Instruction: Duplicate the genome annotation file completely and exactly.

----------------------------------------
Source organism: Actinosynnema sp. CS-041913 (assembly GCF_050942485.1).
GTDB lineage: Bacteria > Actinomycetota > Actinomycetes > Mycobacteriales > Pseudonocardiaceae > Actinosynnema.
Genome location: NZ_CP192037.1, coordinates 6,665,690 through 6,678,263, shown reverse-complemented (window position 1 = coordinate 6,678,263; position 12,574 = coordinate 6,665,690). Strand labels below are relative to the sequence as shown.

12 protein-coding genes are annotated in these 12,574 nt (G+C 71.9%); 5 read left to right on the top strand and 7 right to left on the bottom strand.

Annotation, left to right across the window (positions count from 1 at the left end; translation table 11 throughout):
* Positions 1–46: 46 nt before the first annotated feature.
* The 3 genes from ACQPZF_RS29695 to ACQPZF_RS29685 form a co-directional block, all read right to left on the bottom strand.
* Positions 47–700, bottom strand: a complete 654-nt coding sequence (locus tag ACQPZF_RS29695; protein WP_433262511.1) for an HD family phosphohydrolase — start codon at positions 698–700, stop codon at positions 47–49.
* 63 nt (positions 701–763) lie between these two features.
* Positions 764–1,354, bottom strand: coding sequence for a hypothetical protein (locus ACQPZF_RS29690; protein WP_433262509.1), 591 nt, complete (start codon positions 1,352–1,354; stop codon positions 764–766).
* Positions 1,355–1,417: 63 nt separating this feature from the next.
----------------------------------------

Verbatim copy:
Source organism: Actinosynnema sp. CS-041913 (assembly GCF_050942485.1).
GTDB lineage: Bacteria > Actinomycetota > Actinomycetes > Mycobacteriales > Pseudonocardiaceae > Actinosynnema.
Genome location: NZ_CP192037.1, coordinates 6,665,690 through 6,678,263, shown reverse-complemented (window position 1 = coordinate 6,678,263; position 12,574 = coordinate 6,665,690). Strand labels below are relative to the sequence as shown.

12 protein-coding genes are annotated in these 12,574 nt (G+C 71.9%); 5 read left to right on the top strand and 7 right to left on the bottom strand.

Annotation, left to right across the window (positions count from 1 at the left end; translation table 11 throughout):
* Positions 1–46: 46 nt before the first annotated feature.
* The 3 genes from ACQPZF_RS29695 to ACQPZF_RS29685 form a co-directional block, all read right to left on the bottom strand.
* Positions 47–700, bottom strand: a complete 654-nt coding sequence (locus tag ACQPZF_RS29695; protein WP_433262511.1) for an HD family phosphohydrolase — start codon at positions 698–700, stop codon at positions 47–49.
* 63 nt (positions 701–763) lie between these two features.
* Positions 764–1,354, bottom strand: coding sequence for a hypothetical protein (locus ACQPZF_RS29690; protein WP_433262509.1), 591 nt, complete (start codon positions 1,352–1,354; stop codon positions 764–766).
* Positions 1,355–1,417: 63 nt separating this feature from the next.